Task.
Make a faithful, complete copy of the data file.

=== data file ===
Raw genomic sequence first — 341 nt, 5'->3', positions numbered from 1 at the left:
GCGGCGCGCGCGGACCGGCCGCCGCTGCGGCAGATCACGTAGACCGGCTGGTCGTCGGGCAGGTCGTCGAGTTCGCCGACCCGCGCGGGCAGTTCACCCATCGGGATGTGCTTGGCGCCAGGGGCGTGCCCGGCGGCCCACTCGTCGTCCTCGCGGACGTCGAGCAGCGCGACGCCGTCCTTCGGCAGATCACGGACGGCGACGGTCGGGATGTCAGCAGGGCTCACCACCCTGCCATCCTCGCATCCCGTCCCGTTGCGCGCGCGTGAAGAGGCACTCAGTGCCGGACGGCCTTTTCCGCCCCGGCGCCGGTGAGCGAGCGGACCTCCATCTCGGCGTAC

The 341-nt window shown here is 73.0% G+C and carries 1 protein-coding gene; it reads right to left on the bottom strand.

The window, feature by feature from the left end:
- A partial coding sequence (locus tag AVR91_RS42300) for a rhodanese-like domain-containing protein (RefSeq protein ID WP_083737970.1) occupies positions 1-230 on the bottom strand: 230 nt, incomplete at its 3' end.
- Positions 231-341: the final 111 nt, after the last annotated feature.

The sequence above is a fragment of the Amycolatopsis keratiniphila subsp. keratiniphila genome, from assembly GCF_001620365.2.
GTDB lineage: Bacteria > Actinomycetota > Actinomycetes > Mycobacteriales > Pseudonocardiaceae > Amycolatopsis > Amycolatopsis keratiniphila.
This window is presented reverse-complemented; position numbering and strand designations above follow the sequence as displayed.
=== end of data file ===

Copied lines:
Raw genomic sequence first — 341 nt, 5'->3', positions numbered from 1 at the left:
GCGGCGCGCGCGGACCGGCCGCCGCTGCGGCAGATCACGTAGACCGGCTGGTCGTCGGGCAGGTCGTCGAGTTCGCCGACCCGCGCGGGCAGTTCACCCATCGGGATGTGCTTGGCGCCAGGGGCGTGCCCGGCGGCCCACTCGTCGTCCTCGCGGACGTCGAGCAGCGCGACGCCGTCCTTCGGCAGATCACGGACGGCGACGGTCGGGATGTCAGCAGGGCTCACCACCCTGCCATCCTCGCATCCCGTCCCGTTGCGCGCGCGTGAAGAGGCACTCAGTGCCGGACGGCCTTTTCCGCCCCGGCGCCGGTGAGCGAGCGGACCTCCATCTCGGCGTAC

The 341-nt window shown here is 73.0% G+C and carries 1 protein-coding gene; it reads right to left on the bottom strand.

The window, feature by feature from the left end:
- A partial coding sequence (locus tag AVR91_RS42300) for a rhodanese-like domain-containing protein (RefSeq protein ID WP_083737970.1) occupies positions 1-230 on the bottom strand: 230 nt, incomplete at its 3' end.
- Positions 231-341: the final 111 nt, after the last annotated feature.

The sequence above is a fragment of the Amycolatopsis keratiniphila subsp. keratiniphila genome, from assembly GCF_001620365.2.
GTDB lineage: Bacteria > Actinomycetota > Actinomycetes > Mycobacteriales > Pseudonocardiaceae > Amycolatopsis > Amycolatopsis keratiniphila.
This window is presented reverse-complemented; position numbering and strand designations above follow the sequence as displayed.